David Wiley, Professor Emeritus in Sociology and African Studies at Michigan State University, has shown a lifelong commitment to international cooperation and to the United Nations as a scholar and through his civic engagement. Dr. Wiley worked with others to co-found anti-apartheid organizations across Michigan, New Jersey, Wisconsin Princeton, and the nation. He participated in efforts at MSU to advocate for the first total divestment of the university's holdings from companies operating in South Africa, the first such sanction nationally. His commitment to anti-colonial and anti-apartheid efforts spanned decades.
During Dr. Wiley's 31 years as director of the MSU African Studies Center, it was designated as a U.S. National Resource Center for African Language and Area Studies. The Center has grown to be the largest such faculty in the nation, producing more work on African development and more Ph.D.s than any other U.S. university. As national president of the African Studies Association, he lead the effort to develop a policy of ethics in research in Africa including declining U.S. military and intelligence funds for African studies, a position adopted by all the major U.S. African Studies Centers and the African Studies Association. At MSU, he also became a co-founder of the Center for Advanced Study of International Development, the Women in International Development Program (now Center for Gender Studies in a Global Context), and the Institute for International Health.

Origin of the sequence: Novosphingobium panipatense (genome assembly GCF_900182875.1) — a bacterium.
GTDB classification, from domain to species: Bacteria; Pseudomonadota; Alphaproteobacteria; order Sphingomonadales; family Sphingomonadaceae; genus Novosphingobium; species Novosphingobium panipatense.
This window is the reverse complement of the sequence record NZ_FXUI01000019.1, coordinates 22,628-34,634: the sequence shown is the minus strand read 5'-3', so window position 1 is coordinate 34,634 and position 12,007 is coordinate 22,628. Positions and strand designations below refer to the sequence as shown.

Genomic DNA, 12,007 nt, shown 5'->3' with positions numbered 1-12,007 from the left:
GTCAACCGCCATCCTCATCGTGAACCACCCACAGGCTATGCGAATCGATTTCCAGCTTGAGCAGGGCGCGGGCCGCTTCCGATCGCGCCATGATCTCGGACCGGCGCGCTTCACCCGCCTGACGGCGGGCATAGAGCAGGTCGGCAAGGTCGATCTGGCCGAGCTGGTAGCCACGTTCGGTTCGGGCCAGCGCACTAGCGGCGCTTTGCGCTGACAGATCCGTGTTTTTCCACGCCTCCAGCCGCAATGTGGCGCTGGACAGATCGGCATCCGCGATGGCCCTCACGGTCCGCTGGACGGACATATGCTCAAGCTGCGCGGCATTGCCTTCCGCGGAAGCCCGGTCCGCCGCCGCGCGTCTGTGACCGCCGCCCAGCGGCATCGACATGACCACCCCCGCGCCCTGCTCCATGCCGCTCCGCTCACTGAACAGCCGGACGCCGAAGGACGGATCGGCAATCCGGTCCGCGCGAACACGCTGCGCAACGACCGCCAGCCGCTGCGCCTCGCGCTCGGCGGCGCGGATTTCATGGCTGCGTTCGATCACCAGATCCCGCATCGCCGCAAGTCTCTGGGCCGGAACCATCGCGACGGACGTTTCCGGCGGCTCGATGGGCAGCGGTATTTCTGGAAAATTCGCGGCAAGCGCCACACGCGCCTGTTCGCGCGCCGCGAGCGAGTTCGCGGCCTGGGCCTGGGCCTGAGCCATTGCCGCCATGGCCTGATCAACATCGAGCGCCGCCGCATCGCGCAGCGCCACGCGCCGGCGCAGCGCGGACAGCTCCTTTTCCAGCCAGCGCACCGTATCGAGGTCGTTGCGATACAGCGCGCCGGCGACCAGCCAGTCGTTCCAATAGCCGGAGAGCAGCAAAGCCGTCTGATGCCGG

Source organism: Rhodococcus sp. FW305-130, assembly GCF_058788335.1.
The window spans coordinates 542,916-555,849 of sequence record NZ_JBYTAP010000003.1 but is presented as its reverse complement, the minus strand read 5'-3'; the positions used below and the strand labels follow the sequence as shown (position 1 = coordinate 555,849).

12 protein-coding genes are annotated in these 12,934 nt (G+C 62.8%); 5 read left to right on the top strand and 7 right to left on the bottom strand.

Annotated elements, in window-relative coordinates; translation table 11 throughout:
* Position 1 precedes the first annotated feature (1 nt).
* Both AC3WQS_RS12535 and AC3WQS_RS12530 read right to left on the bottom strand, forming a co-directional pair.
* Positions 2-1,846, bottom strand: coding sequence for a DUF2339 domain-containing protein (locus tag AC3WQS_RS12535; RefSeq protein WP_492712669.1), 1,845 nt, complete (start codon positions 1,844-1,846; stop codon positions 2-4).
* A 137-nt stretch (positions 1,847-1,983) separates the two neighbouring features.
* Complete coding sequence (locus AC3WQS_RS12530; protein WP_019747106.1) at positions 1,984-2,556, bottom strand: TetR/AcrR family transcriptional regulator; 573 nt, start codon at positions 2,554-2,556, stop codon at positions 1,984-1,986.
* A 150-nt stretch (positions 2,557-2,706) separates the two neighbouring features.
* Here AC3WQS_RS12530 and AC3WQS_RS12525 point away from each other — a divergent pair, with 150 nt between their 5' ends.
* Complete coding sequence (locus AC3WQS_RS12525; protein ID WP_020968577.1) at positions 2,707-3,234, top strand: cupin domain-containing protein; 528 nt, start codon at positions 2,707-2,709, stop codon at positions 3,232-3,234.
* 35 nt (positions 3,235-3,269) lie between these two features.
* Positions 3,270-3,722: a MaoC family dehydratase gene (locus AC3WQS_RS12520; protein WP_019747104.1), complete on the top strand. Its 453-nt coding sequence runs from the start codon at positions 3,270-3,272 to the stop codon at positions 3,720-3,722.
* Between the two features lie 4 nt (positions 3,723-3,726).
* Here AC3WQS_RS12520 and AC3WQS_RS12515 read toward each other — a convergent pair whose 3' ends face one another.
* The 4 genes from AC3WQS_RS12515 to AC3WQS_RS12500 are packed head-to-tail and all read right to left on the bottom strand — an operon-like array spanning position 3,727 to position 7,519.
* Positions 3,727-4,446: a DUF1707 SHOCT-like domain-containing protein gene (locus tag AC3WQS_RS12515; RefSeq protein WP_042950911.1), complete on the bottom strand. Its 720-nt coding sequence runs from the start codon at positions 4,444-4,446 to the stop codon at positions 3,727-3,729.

Dr. Wiley was one of the founders and co-chair of the national Association of Concerned Africa Scholars to create a group where white and African-American scholars of Africa in the U.S. could work to seek a more pro-African U.S. policy. He worked to build equitable partnerships between the scholars of Africa in the U.S. and the scholars in Africa. His efforts led to guidelines that called for transparency, reciprocity, and equality in U.S. research, scholarly, and academic partnerships with universities in South Africa which led to the adoption of similar guidelines across the U.S. and Africa.
As Vice Chairperson of U.S. National Commission for UNESCO from 1982-85, he headed the effort to keep the U.S. from withdrawing from UNESCO and terminating its funding. He continues advocating for the United Nations in his role of Vice President for Advocacy in the Greater Lansing United Nations Association.